Amethyst Gemstone Information
About Amethyst - History and Introduction
Amethyst is one of the most precious and valuable stones belonging to the quartz group of minerals, with exception to rare blue-green gem silica. It is recognized as the official birthstone for the month of February. Amethyst belongs to the macrocrystalline branch of quartz and owes its violet/purple color to iron and aluminum impurities. Without such coloring agents, amethyst would simply be transparent, ordinary colorless quartz. Like other varieties of macrocrystalline quartz, amethyst has transparent to translucent clarity and a vitreous luster. Cryptocrystalline varieties of quartz almost always occur with translucent to opaque clarity.
Amethyst Versus Citrine
Amethyst is the violet-colored sister stone of golden citrine quartz. Color-zone ametrine is the bicolored combination of both amethyst and citrine. The only difference between amethyst and citrine is the level of iron impurities in amethyst. When amethyst is heated at high temperatures of around 470ºC to 750ºC, iron impurities are reduced and can turn violet amethyst into golden 'heated' citrine. Lower grade amethyst stones are often heated to produce golden colored citrine stones. Heated citrine will typically appear more reddish when compared to unheated citrine.
Identifying Amethyst Back to Top
In artificial light, amethyst does not display its best color. Amethyst looks best in daylight; more precisely, slightly after sunrise or just before sunset when the light is soft and warm. Amethyst is distinguished by its violet-purple colors. The best specimens should have a deep purple color and good saturation with minimal color zoning.
Amethyst Origin and Gemstone Sources Back to Top
The most important amethyst deposits are in Brazil, namely the "Palmeira" amethysts of Rio Grande do Sul and the "Maraba" amethysts of Para. Other significant amethyst deposits are located in Bolivia, Canada, India, Madagascar, Mexico, Myanmar (Burma), Namibia, Russia, Sri Lanka, United States (Arizona), Uruguay and Zambia.
Buying Amethyst and Determining its Gemstone Value Back to Top
Amethyst Gemological Properties: Back to Top
Amethyst Gemstone Varieties or other Similar Gemstones: Back to Top
There are many different varieties of quartz gemstones, and most are based on optical properties such as color and crystal structure, but other varieties refer to origin or other similar traits. Locality based trade names are used mostly by gemstone sellers or collectors only.
Amethyst Gemstone Mythology, Metaphysical and Alternative Crystal Healing Powers Back to Top
The legend of the origin of amethyst comes to us from a Greek myth. Dionysius, the god of intoxication, was angered one day by an insult from a human and swore revenge on the next mortal that crossed his path. Aggressive tigers would carry out his wish. Amethyst, a beautiful young maiden on her way to pay tribute to the goddess Diana was to become the victim. Diana turned Amethyst into a statue of pure crystalline quartz to protect her from the tigers' brutal claws. Dionysius wept tears of wine in remorse for his action at the sight of the beautiful statue. The god's tears stained the quartz purple, creating the famous gem.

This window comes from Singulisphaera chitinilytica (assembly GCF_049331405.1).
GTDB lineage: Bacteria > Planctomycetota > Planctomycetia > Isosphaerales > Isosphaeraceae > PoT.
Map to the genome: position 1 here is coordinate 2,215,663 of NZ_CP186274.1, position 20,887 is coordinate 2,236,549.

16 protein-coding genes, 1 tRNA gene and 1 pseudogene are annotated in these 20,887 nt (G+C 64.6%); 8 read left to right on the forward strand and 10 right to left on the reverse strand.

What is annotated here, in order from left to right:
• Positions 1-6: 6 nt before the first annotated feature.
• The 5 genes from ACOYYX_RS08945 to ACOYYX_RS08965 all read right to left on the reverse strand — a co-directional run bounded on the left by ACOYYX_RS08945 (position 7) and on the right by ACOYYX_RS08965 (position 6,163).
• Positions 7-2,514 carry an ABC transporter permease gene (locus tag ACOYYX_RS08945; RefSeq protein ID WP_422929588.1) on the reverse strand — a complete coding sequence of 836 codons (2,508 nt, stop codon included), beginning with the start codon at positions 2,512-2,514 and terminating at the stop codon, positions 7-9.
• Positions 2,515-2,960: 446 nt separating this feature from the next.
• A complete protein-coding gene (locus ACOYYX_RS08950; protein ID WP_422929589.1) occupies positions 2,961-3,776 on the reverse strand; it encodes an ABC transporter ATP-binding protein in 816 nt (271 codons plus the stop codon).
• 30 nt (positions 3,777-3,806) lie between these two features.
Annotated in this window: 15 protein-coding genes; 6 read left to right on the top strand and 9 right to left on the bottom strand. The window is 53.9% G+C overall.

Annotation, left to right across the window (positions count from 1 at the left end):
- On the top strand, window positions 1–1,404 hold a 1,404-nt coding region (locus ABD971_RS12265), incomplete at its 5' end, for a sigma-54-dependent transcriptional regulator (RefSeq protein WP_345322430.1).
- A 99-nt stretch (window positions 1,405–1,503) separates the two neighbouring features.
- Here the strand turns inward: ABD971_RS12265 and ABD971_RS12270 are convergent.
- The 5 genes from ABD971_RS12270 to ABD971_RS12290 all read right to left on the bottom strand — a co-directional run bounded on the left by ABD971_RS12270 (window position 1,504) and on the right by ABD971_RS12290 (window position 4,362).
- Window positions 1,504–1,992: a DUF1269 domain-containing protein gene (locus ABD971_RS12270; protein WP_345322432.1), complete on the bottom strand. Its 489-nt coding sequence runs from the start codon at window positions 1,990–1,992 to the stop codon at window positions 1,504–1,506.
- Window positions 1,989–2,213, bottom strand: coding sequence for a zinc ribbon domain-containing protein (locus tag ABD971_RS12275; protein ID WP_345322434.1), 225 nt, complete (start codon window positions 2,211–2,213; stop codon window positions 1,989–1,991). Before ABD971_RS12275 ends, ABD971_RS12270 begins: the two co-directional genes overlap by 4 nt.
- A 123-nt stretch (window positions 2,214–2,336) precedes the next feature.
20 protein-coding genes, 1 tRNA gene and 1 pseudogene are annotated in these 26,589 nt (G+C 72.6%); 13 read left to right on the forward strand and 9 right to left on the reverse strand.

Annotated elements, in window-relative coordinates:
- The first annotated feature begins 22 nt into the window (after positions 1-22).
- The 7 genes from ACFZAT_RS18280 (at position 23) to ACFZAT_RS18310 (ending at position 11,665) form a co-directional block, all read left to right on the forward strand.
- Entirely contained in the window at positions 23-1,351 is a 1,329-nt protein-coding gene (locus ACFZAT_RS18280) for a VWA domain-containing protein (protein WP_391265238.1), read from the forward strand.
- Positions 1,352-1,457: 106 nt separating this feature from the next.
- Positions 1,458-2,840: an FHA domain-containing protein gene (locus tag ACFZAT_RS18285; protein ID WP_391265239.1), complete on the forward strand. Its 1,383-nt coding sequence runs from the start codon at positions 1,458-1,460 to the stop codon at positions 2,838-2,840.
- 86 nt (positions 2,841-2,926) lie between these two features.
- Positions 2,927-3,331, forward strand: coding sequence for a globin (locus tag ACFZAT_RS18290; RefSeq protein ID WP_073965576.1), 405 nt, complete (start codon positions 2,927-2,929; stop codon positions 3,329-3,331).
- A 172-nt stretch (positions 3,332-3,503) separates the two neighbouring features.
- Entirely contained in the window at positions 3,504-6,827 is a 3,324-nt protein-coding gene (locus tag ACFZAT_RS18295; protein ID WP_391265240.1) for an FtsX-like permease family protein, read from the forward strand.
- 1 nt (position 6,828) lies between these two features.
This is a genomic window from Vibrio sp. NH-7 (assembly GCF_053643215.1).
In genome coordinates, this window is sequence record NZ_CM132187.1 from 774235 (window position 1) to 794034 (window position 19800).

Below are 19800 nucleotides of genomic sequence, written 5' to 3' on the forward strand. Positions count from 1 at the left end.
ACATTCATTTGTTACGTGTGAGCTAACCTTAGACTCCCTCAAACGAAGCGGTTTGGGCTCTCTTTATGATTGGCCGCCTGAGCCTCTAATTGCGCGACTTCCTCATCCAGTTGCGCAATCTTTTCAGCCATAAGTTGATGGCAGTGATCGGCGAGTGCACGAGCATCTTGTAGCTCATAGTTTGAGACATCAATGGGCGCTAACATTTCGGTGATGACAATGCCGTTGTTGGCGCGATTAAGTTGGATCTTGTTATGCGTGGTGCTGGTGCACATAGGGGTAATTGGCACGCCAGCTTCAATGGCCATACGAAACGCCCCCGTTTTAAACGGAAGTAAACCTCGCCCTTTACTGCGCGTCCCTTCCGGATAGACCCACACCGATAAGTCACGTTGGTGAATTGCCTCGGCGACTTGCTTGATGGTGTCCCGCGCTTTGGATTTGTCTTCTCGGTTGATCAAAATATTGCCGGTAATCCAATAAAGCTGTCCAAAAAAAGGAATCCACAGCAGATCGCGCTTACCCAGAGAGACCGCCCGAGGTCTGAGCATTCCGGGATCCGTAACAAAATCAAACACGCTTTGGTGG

Amethyst Gemstone and Jewelry Design Ideas Back to Top
Amethyst is ideal for any type of jewelry design because it is considered both hard and durable. Amethyst stones are typically worn as pendants, necklaces, earrings, and especially for amethyst rings. Due to amethyst having a purple-violet color, many believe that amethyst should be worn by females only. However, purple is the color of royalty and royalty has no gender preference. Therefore, it is an excellent choice of stone for men or women. Amethyst is harder than most other materials, so it is very resistant to wear and tear. Amethyst is a favorite for many jewelers because of the large sizes and shapes available. Amethyst is the most popular purple-violet colored gemstone on the market today, followed by blue-violet tanzanite, spinel, sapphire and iolite.
Note: Buy colored gemstones by size and not by carat weight. Colored stones vary in size-to-weight ratio. Some stones are larger and others are smaller than diamonds by weight in comparison.
Amethyst Gemstone and Jewelry Care and Cleaning Back to Top
Amethyst can easily be cleaned with warm water and a mild soap. Wipe down amethyst using a soft cloth or toothbrush. Amethyst is quartz and although it is relatively hard and durable, there are a number of other gemstones capable of easily scratching amethyst. Therefore, take caution and do not place other harder gems near amethyst when storing, cleaning or wearing amethyst jewelry. As with most other colored stones, do not use harsh household chemicals when cleaning amethyst gemstone jewelry. Avoid prolonged exposure to extreme heat, because heat can cause permanent damage to the gemstone. When storing amethyst, always store jewelry inside a fabric-lined box or wrap it in a soft cloth. Amethyst should be stored separately from other stones, whether of whether or not they are harder or softer.
- First Published: August-12-2006
- Last Updated: September-26-2016
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